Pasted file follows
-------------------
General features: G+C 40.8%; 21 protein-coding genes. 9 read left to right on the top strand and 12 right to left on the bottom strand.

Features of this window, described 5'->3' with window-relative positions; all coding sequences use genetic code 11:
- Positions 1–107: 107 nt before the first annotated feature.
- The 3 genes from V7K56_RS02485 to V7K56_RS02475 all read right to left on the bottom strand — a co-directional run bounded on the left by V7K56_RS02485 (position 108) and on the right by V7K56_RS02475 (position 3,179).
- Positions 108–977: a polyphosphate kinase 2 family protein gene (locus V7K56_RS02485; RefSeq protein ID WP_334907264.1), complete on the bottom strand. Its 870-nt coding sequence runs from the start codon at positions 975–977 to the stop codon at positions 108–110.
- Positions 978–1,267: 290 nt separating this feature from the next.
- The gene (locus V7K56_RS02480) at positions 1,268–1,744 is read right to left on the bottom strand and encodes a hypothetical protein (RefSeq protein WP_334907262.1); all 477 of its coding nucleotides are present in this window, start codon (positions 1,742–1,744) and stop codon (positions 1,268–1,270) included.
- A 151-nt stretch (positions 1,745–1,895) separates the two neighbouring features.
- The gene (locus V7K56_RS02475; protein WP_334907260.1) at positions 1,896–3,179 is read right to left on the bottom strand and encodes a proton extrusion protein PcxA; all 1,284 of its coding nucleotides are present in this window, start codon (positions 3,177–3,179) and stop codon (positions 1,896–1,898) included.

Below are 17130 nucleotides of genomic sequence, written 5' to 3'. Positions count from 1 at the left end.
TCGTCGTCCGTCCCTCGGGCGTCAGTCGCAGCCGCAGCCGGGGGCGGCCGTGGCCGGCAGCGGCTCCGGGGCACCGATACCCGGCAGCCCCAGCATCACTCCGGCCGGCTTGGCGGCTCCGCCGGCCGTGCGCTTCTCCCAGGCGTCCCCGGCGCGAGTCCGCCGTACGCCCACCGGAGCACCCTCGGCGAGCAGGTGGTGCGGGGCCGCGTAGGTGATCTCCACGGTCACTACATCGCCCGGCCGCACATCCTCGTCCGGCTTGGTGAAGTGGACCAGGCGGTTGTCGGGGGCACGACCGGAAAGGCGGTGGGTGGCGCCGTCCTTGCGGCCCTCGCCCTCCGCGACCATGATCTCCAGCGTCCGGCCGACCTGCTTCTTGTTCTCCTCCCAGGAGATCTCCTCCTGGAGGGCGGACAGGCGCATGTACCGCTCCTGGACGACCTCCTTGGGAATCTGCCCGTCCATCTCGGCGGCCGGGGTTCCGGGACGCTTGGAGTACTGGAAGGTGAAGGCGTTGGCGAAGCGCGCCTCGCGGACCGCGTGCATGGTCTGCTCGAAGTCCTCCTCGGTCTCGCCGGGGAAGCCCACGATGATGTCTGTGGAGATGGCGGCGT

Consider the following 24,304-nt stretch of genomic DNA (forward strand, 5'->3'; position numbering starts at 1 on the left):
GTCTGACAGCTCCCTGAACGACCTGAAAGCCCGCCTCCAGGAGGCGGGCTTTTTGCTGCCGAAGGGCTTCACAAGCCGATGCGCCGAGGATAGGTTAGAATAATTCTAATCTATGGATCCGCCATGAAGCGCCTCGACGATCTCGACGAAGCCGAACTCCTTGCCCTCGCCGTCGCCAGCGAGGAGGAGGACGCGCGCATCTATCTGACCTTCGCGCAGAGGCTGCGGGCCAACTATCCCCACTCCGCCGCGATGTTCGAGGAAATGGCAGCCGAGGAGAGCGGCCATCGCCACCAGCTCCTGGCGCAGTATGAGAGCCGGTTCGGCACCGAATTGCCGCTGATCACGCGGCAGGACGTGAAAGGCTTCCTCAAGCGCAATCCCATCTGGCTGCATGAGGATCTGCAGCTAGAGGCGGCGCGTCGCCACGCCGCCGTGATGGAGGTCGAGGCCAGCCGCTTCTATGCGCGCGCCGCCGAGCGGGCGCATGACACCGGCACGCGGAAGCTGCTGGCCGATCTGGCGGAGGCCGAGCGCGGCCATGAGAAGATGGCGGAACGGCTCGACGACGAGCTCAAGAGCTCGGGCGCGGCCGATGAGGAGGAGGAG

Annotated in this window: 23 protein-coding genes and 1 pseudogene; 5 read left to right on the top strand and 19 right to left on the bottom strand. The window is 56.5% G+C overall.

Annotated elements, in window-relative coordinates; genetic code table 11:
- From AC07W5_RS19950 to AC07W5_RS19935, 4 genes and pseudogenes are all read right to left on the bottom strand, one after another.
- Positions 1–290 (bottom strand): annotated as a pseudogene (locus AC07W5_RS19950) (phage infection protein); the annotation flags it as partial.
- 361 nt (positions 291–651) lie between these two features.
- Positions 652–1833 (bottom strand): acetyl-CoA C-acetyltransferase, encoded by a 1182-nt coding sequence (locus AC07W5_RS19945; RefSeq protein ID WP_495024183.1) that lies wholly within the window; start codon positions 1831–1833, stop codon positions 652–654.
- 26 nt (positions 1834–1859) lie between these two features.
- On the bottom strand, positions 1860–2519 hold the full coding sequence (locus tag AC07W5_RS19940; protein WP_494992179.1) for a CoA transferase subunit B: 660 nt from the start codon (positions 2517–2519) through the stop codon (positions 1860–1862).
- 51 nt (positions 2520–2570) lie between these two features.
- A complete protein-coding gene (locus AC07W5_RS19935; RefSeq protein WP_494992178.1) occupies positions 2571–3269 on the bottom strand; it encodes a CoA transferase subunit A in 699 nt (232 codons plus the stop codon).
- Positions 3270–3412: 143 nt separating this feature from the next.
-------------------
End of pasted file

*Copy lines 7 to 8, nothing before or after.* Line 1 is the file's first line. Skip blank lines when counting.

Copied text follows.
- The gene (locus V7K56_RS02480) at positions 1,268–1,744 is read right to left on the bottom strand and encodes a hypothetical protein (RefSeq protein WP_334907262.1); all 477 of its coding nucleotides are present in this window, start codon (positions 1,742–1,744) and stop codon (positions 1,268–1,270) included.
- A 151-nt stretch (positions 1,745–1,895) separates the two neighbouring features.